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Turkey Hunting in Cold, Windy and Rainy Weather

Bob Humphrey 

turkeys in snow   

Our view from inside the nearly negligible protection of a windowless barn could have seemed almost comedic under different circumstances. Outside, gusty winds drove fat, heavy snowflakes at a 45-degree angle while roosted turkeys clung desperately to the violently rocking limbs of a giant cottonwood. Yes, it might have seemed humorous were it not the day before a 3-day Wyoming hunt on the third leg of my Grand Slam.
Turkey hunting in the snow is simply another obstacle to overcome. Even under the best of circumstances turkey hunting can be challenging. But when Mother Nature throws you a curve ball, the odds fall decidedly in favor of Old Tom. But as we say up in New England, “The only thing you can do about the weather is complain.” Through rain, wind, sleet or snow, the turkeys are still out there and you should be too. You just might have to alter your tactics a little.
We awoke to a foot of snow the next morning on that Wyoming hunt and though it ultimately proved fruitless, we went out anyway. The closest I came was literally snow-tracking to within spitting distance of a jake “bedded” in the snow. But April snows melt quickly and just being out there gave us a chance to pattern the birds and eventually score on the last day on a longbeard that would ultimately prove pivotal in my Grand Slam quest.

Singing in the Rain
I’ve sat out in the rain, sometimes for hours, but it didn’t take too many of those hunts for me to figure out there’s a more comfortable and effective way to pursue turkeys in precipitation. You see, they don’t like rain either. So they don’t gobble and parade around nearly as much as they do on a clear, sunny day. Sure, there are exceptions but they are just that, exceptional. In general turkeys move less and spend most of their time and energy either feeding or preening. So calling is not nearly as effective.    
They also don’t like being in the woods, where the noise and motion of rain make it much harder to detect prey. Unlike clear days, when they’ll hit the fields early then retreat to the woods, they’ll often spend a considerable part of a rainy day out in the fields. For the hunter, the simple solution is to set up a ground blind on the edge of a field and camp out. One of my biggest birds came on a rainy day. I watched him feed with a larger group of birds for over three hours before they finally made their way over to my side of the field.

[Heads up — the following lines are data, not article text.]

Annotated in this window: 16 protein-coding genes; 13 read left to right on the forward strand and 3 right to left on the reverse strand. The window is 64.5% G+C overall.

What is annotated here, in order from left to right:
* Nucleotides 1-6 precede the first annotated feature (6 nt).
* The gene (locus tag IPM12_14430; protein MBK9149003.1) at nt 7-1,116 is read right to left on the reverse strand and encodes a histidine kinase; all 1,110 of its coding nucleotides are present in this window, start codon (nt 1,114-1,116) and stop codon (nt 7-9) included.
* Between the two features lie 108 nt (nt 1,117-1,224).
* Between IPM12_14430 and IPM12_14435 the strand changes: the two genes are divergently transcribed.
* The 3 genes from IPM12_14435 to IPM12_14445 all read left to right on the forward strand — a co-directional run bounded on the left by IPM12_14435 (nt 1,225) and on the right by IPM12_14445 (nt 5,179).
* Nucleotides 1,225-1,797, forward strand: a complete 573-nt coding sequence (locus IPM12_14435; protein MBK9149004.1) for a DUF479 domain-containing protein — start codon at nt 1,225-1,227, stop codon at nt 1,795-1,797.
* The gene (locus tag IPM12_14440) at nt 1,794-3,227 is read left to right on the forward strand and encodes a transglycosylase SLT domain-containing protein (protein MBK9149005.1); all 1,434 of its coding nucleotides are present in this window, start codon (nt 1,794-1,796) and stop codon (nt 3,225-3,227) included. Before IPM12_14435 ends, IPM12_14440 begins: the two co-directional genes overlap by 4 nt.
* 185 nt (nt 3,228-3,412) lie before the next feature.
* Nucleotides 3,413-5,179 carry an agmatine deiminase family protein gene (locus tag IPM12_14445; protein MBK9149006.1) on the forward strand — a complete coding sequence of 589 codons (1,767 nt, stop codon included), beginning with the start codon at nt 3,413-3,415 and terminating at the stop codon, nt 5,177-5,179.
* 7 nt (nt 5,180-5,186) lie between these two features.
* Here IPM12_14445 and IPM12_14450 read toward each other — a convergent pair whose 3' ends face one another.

Blowing in the Wind
I recall one Nebraska hunt when it was so windy the gobblers couldn’t go into strut without being blown sideways. Our hopes weren’t too bright on the last afternoon but with two tags yet to fill, Camp Chef’s Matt Anderson and I headed to a steep-sided draw where I figured we might at least escape the wind.
Apparently the turkeys figured that, too, for about an hour before fly-up, Matt and I experienced something that can only be described as a natural phenomenon. It started with a trickle of birds here and there, pausing briefly at the ridge top before setting their wings and sailing down into the calm valley, where Matt and I sat snugly against the bole of a big cottonwood. The trickle turned into a flow, then a flood and soon I got a sense of what the Germans must have felt like watching British and American paratroops gliding in on D-day.
You can’t control the weather and as my friend, Mike Jordan is fond of saying, “The best time to be in the woods is when the season is open.” Hunting days are far too valuable to squander so when Mother Nature throws you a curve ball, roll with it.

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